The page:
OpenText Corp. to buy cloud-focused Carbonite Inc. in billion dollar deal


Canada’s OpenText Corp. divide ups surged Monday after the company announced a $1.42-billion US give out to acquire Carbonite Inc. to strengthen its offerings in the highly competitive cloud-based software sector.

The obtaining will be the ninth cloud-focused acquisition for Waterloo, Ont.-based OpenText, said partnership CEO Mark Barrenechea on a conference call Monday.

“This places OpenText as a outstanding cloud consolidator. All assets combined, we will be approaching two exabytes 1/81 billion gigabytes 3/8 care of management, 100 million end points, millions of subscribers, and cloud g-men at hyper scale. Scale matters in the cloud.”

OpenText shares were up $2.04, or 3.71 per cent, to $57.01 on the Toronto Supply Exchange in midmorning trading.

Boston-based Carbonite brings a focus of cloud-based underwriting data protection, backup, disaster recovery, and end-point security for a class of customers. The acquisition will strengthen Open Text’s security donations for its cloud platforms, said Barrenechea.

Cloud computing has become a key target for many of the world’s largest technology companies including Amazon, Google, IBM, Microsoft and Alibaba.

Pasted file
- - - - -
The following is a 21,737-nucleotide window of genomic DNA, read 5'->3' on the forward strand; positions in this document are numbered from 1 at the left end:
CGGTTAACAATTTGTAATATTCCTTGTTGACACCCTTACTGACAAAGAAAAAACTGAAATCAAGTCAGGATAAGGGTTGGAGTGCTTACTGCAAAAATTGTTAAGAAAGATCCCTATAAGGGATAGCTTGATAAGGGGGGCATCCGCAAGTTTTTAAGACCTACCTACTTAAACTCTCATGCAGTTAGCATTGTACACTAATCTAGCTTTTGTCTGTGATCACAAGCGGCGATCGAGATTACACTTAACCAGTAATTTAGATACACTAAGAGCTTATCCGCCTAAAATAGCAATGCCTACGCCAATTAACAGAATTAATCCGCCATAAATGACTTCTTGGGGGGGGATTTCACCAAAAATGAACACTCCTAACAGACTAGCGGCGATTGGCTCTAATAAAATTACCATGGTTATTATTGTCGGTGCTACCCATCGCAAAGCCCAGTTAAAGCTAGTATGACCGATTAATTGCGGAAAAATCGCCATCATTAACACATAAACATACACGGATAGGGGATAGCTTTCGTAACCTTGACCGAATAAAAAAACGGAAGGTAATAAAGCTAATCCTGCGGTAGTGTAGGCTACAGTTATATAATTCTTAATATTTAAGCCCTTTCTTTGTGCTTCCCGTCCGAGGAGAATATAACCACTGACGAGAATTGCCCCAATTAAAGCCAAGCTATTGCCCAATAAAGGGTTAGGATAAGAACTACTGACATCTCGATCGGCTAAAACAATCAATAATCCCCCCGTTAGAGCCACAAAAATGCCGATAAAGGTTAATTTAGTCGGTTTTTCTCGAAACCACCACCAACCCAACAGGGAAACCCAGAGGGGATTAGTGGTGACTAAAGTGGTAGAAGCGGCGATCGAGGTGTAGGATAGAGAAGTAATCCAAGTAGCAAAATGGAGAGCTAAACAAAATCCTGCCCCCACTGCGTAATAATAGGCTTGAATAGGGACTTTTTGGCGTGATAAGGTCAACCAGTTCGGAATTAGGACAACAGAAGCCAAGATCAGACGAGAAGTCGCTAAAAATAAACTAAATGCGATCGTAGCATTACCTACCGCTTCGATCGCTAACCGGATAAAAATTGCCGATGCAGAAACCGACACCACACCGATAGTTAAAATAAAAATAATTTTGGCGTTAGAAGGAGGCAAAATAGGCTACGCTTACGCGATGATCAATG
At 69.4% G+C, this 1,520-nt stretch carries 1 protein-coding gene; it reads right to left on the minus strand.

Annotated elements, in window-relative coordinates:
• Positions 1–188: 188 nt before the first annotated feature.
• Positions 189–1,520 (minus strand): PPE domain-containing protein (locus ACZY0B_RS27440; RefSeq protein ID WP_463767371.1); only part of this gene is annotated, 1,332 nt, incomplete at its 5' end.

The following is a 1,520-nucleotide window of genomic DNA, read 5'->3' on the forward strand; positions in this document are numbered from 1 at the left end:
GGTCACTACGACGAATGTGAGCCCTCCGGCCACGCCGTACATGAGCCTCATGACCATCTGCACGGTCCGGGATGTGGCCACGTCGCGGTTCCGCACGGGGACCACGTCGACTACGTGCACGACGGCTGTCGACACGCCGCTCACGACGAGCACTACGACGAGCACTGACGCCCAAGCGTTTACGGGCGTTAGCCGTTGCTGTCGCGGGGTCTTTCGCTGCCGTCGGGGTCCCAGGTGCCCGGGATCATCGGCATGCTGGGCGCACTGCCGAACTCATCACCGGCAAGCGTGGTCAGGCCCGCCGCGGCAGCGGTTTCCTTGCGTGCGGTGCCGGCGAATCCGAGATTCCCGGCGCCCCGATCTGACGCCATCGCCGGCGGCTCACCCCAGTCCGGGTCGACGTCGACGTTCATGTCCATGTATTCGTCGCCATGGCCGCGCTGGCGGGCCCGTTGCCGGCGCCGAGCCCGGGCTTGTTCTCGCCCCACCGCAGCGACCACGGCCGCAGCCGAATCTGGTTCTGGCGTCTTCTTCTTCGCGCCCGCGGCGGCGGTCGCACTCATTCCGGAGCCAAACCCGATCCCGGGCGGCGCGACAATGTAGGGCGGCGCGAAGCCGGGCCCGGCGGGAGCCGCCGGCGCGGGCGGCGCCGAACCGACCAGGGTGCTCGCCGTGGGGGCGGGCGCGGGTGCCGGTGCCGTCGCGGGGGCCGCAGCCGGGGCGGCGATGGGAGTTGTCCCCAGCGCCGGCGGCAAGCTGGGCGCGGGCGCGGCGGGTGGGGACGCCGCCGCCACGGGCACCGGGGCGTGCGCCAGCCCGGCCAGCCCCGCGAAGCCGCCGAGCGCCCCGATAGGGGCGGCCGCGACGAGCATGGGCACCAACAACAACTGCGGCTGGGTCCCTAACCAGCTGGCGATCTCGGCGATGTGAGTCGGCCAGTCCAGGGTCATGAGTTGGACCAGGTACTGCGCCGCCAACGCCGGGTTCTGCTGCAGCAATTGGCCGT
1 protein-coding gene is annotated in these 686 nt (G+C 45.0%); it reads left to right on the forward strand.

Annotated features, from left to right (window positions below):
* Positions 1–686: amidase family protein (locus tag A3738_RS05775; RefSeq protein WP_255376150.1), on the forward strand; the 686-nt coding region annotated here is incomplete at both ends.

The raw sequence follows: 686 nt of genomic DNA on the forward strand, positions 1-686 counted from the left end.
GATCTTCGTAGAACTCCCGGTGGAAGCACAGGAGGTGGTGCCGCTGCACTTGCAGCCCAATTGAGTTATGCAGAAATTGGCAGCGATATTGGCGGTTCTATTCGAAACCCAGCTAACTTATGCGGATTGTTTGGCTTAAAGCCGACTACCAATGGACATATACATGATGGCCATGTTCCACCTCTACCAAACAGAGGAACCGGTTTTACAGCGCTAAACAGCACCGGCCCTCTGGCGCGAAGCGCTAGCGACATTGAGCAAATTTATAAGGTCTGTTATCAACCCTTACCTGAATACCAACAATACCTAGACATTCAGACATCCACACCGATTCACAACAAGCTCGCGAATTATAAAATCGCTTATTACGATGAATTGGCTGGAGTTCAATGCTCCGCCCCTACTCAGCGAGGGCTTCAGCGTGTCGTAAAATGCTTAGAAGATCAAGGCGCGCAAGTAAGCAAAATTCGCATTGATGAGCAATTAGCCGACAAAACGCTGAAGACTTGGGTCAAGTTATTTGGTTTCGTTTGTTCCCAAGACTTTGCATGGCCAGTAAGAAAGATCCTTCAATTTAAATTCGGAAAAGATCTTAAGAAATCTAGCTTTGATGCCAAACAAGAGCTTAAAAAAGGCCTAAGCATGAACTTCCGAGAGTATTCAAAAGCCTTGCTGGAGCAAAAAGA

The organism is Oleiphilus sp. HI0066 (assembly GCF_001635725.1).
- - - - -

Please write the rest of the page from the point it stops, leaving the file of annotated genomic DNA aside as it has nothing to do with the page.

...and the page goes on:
“We put protection front and centre only about two years ago when we acquired Teaching, so it’s a low penetration rate for us, it’s still early days.”

Expanding demand

He explained that with Carbonite focused largely on the U.S. market, OpenText can leverage its network of shoppers globally in places like the U.K., France, Germany, Japan, Singapore and Australia to amplify demand.

Under the deal, OpenText will pay $23 per share in spondulix for about $800 million in total, while debt obligations throw up the total deal value to about $1.42 billion.

The company says it has to close the deal within 90 days.

OpenText, which has a sell capitalization of $15 billion, provides enterprise information management software, dollop companies digitize processes and supply chains for more efficient counter-intelligence agents among other services.

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